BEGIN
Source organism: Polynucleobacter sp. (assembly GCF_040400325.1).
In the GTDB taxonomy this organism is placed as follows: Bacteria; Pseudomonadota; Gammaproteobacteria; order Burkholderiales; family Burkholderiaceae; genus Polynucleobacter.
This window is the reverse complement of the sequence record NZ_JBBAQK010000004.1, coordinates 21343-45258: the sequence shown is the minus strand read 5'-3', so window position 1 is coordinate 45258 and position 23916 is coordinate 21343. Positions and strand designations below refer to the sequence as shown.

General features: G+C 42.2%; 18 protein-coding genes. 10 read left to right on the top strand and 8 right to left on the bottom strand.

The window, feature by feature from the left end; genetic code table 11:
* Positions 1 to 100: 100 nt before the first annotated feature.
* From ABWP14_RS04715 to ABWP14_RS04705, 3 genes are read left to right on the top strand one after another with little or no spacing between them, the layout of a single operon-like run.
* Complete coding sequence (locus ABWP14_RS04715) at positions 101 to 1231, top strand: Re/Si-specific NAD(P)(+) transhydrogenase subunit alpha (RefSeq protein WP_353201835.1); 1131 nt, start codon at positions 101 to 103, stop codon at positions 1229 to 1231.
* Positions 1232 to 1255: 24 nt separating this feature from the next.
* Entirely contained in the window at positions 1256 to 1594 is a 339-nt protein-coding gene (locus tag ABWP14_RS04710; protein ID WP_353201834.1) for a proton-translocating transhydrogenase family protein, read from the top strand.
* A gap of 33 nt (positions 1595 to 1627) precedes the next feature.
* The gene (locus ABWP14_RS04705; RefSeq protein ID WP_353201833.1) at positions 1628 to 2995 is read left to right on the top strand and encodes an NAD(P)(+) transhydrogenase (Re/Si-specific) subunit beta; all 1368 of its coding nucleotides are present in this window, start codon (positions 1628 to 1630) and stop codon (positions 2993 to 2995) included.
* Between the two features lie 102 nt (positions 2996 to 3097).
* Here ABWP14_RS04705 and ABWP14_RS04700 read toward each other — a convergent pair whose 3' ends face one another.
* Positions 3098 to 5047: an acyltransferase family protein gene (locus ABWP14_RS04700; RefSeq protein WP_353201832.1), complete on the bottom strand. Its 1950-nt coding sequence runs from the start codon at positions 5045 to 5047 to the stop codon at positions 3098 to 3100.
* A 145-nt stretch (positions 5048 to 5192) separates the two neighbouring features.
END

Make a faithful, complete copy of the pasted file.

Source organism: Polynucleobacter sp. (assembly GCF_040400325.1).
In the GTDB taxonomy this organism is placed as follows: Bacteria; Pseudomonadota; Gammaproteobacteria; order Burkholderiales; family Burkholderiaceae; genus Polynucleobacter.
This window is the reverse complement of the sequence record NZ_JBBAQK010000004.1, coordinates 21343-45258: the sequence shown is the minus strand read 5'-3', so window position 1 is coordinate 45258 and position 23916 is coordinate 21343. Positions and strand designations below refer to the sequence as shown.

General features: G+C 42.2%; 18 protein-coding genes. 10 read left to right on the top strand and 8 right to left on the bottom strand.

The window, feature by feature from the left end; genetic code table 11:
* Positions 1 to 100: 100 nt before the first annotated feature.
* From ABWP14_RS04715 to ABWP14_RS04705, 3 genes are read left to right on the top strand one after another with little or no spacing between them, the layout of a single operon-like run.
* Complete coding sequence (locus ABWP14_RS04715) at positions 101 to 1231, top strand: Re/Si-specific NAD(P)(+) transhydrogenase subunit alpha (RefSeq protein WP_353201835.1); 1131 nt, start codon at positions 101 to 103, stop codon at positions 1229 to 1231.
* Positions 1232 to 1255: 24 nt separating this feature from the next.
* Entirely contained in the window at positions 1256 to 1594 is a 339-nt protein-coding gene (locus tag ABWP14_RS04710; protein ID WP_353201834.1) for a proton-translocating transhydrogenase family protein, read from the top strand.
* A gap of 33 nt (positions 1595 to 1627) precedes the next feature.
* The gene (locus ABWP14_RS04705; RefSeq protein ID WP_353201833.1) at positions 1628 to 2995 is read left to right on the top strand and encodes an NAD(P)(+) transhydrogenase (Re/Si-specific) subunit beta; all 1368 of its coding nucleotides are present in this window, start codon (positions 1628 to 1630) and stop codon (positions 2993 to 2995) included.
* Between the two features lie 102 nt (positions 2996 to 3097).
* Here ABWP14_RS04705 and ABWP14_RS04700 read toward each other — a convergent pair whose 3' ends face one another.
* Positions 3098 to 5047: an acyltransferase family protein gene (locus ABWP14_RS04700; RefSeq protein WP_353201832.1), complete on the bottom strand. Its 1950-nt coding sequence runs from the start codon at positions 5045 to 5047 to the stop codon at positions 3098 to 3100.
* A 145-nt stretch (positions 5048 to 5192) separates the two neighbouring features.